China on Sunday launched twin satellites into space via a single carrier rocket to continue the nation's intensive launches of BeiDou satellites.
The Long March-3B carrier rocket lifted off from Xichang Satellite Launch Center in Southwest China's Sichuan province at 9:48 a.m., the 281st mission of the Long March rocket series.
These twin satellites are the 33rd and 34th of the BeiDou navigation system and they entered orbit more than three hours after the launch. After a series of tests, these platforms will work together with the eight BeiDou-3 satellites that are already in orbit, according to the launch service provider.
A basic system with 18 BeiDou-3 satellites on orbit will be in place by the year's end, — this constellation will serve countries that are participating in the China-proposed Belt and Road Initiative. Named after the Chinese term for the Big Dipper, the BeiDou system started serving China in 2000 and the APAC region in 2012. When completed, the BeiDou satellite throng will be the 4th global satellite navigation system.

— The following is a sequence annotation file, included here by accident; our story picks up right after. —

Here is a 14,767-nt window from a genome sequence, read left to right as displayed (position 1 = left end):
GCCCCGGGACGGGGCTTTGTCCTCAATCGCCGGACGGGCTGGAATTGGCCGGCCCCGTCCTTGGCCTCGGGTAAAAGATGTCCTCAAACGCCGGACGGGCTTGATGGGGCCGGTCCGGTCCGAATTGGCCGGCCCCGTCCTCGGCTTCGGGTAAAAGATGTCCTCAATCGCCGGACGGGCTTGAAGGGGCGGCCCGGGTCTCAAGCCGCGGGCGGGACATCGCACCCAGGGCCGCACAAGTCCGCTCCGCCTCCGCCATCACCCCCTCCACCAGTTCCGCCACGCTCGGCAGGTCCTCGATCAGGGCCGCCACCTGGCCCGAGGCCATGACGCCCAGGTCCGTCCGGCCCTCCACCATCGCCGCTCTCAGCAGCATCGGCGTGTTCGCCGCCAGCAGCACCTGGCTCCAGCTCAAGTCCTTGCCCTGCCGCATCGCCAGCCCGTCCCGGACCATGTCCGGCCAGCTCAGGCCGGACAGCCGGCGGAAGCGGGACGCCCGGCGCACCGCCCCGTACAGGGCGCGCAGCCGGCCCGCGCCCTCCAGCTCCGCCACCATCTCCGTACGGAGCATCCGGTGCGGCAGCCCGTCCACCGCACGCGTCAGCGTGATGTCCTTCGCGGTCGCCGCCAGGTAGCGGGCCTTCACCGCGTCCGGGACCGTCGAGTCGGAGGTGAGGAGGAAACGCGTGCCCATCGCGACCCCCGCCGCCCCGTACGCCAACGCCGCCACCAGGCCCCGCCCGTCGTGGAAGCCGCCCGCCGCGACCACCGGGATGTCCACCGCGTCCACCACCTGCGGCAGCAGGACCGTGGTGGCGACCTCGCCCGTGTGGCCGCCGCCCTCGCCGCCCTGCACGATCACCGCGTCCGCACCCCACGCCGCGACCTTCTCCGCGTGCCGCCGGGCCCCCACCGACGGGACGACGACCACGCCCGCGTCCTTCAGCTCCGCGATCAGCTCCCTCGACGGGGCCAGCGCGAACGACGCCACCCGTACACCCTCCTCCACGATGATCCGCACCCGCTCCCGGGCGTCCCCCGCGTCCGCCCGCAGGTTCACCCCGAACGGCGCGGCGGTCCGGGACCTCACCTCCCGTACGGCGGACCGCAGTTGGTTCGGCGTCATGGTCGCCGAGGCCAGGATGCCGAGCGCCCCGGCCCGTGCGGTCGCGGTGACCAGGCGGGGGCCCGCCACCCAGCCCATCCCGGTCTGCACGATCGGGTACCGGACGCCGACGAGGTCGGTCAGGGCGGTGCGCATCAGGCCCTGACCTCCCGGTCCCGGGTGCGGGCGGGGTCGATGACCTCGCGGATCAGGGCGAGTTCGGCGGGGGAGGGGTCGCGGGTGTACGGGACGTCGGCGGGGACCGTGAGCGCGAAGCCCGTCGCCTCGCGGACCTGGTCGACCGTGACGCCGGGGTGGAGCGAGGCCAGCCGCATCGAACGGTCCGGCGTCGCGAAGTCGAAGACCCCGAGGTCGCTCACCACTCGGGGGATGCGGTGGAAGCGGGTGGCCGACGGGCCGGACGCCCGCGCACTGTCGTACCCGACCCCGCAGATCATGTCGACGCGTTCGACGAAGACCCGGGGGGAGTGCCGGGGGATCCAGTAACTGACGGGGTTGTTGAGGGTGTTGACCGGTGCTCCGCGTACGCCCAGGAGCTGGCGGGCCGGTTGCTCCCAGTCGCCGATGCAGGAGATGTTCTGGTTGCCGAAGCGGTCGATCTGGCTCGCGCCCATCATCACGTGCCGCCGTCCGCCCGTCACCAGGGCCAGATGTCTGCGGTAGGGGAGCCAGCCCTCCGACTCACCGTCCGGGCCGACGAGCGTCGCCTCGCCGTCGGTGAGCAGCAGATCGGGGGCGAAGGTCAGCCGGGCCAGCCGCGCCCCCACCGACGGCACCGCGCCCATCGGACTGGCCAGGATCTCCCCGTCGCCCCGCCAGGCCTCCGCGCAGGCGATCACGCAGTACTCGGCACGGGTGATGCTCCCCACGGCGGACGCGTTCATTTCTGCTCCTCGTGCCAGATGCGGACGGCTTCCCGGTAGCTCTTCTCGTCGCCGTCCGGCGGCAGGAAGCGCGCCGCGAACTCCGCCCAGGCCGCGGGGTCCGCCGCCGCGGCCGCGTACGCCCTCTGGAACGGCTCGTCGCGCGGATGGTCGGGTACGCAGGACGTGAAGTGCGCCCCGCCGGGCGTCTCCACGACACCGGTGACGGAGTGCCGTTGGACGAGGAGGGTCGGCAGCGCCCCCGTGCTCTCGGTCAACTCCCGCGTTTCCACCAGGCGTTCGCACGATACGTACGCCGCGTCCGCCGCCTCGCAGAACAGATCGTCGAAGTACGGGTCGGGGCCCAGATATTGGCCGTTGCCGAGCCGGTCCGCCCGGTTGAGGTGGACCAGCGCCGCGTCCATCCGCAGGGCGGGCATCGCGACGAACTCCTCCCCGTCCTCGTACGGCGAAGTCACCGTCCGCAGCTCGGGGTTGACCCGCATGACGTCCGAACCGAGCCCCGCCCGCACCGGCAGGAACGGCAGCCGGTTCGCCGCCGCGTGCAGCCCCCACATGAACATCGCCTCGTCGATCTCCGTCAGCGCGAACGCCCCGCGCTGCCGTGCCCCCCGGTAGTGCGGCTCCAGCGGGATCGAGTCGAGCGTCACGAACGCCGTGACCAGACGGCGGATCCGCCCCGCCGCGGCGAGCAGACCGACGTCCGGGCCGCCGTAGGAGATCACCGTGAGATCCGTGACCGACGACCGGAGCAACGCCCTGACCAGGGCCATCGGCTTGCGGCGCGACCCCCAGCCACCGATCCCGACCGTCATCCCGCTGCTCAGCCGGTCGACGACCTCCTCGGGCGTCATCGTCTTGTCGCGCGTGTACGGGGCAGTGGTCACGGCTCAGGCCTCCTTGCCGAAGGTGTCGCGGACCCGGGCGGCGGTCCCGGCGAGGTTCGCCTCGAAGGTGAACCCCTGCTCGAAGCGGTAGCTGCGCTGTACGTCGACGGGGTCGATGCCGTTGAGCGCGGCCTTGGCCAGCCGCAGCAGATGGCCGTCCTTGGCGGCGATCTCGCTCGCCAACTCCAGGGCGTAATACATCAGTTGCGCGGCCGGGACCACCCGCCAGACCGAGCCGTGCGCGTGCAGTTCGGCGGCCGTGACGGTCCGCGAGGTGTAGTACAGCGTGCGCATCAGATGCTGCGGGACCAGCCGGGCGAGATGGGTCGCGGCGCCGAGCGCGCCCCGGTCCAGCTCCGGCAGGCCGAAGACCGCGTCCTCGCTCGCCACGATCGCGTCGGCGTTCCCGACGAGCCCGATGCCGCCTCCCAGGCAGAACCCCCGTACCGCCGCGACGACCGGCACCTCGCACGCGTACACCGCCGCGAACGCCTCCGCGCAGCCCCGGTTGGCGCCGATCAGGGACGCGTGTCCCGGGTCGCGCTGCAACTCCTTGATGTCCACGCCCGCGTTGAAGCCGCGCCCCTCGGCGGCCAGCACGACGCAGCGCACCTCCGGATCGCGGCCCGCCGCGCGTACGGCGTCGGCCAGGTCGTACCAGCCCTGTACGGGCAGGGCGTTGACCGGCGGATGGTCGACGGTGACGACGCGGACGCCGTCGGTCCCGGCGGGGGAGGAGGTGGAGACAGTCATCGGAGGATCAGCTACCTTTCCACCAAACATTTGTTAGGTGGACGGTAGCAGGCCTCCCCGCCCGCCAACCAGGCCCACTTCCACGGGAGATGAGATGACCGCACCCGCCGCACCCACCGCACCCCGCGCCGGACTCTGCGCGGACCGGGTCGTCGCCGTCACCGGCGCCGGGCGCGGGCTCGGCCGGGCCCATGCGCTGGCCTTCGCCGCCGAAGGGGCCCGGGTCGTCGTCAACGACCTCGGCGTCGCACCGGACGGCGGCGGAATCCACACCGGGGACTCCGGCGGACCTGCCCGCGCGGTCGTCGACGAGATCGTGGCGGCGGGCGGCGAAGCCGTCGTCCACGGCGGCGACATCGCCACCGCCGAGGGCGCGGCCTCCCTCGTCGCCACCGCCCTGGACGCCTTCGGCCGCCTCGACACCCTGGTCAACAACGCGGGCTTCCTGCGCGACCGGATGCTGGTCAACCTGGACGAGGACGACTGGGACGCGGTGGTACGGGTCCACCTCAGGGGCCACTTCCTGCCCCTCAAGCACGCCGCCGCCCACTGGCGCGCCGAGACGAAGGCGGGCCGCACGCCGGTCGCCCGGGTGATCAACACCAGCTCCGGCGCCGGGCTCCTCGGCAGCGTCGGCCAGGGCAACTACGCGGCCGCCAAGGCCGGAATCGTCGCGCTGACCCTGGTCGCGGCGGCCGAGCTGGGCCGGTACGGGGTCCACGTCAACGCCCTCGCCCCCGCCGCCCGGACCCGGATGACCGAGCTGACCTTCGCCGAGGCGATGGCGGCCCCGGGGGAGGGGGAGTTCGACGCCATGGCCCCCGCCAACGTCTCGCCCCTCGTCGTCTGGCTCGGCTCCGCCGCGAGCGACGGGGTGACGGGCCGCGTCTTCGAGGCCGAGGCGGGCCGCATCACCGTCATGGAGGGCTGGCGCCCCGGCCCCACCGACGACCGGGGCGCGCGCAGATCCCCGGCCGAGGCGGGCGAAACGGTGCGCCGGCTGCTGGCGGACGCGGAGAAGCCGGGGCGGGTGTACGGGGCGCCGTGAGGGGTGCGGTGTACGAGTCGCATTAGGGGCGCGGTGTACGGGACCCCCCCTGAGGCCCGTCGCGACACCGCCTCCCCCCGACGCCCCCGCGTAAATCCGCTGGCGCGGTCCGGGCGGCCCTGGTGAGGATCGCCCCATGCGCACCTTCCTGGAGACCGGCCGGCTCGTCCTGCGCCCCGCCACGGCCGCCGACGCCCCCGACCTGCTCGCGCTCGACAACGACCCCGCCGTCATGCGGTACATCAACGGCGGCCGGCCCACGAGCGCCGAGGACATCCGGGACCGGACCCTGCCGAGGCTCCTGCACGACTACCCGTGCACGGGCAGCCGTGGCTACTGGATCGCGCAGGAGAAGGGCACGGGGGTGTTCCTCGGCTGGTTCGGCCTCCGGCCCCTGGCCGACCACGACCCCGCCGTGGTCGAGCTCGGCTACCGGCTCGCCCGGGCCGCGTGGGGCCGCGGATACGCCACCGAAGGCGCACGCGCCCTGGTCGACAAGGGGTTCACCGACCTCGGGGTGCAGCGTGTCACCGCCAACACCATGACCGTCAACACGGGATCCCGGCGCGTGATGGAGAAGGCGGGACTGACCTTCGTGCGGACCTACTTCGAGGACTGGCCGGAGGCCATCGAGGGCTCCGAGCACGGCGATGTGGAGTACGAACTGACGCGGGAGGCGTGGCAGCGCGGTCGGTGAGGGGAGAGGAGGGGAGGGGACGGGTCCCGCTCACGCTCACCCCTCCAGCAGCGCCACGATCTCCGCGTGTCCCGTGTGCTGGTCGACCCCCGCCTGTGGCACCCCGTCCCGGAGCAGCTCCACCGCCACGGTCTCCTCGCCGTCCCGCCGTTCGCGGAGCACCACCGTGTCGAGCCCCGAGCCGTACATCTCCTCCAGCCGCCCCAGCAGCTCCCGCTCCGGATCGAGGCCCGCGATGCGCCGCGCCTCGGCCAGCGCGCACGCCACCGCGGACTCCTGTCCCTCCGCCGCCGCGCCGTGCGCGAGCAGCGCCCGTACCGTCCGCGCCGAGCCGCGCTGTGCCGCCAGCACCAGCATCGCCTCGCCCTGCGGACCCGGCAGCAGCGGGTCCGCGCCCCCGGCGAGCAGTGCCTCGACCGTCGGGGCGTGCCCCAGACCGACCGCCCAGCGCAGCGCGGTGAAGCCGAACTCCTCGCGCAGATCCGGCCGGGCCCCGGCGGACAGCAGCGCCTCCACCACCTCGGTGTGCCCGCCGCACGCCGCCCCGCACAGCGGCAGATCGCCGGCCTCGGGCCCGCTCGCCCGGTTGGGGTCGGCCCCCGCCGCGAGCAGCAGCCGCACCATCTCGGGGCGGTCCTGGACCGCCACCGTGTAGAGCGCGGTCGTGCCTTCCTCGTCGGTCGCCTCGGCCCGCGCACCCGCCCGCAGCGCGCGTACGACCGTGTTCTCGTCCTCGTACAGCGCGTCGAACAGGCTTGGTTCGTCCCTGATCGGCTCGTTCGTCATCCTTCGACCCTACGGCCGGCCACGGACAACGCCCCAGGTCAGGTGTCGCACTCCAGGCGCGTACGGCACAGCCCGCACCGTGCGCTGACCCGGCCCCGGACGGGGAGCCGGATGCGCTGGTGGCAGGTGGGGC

The satellites and the rocket for Sunday's launch were developed by the China Academy of Space Technology and China Academy of Launch Vehicle Technology, respectively.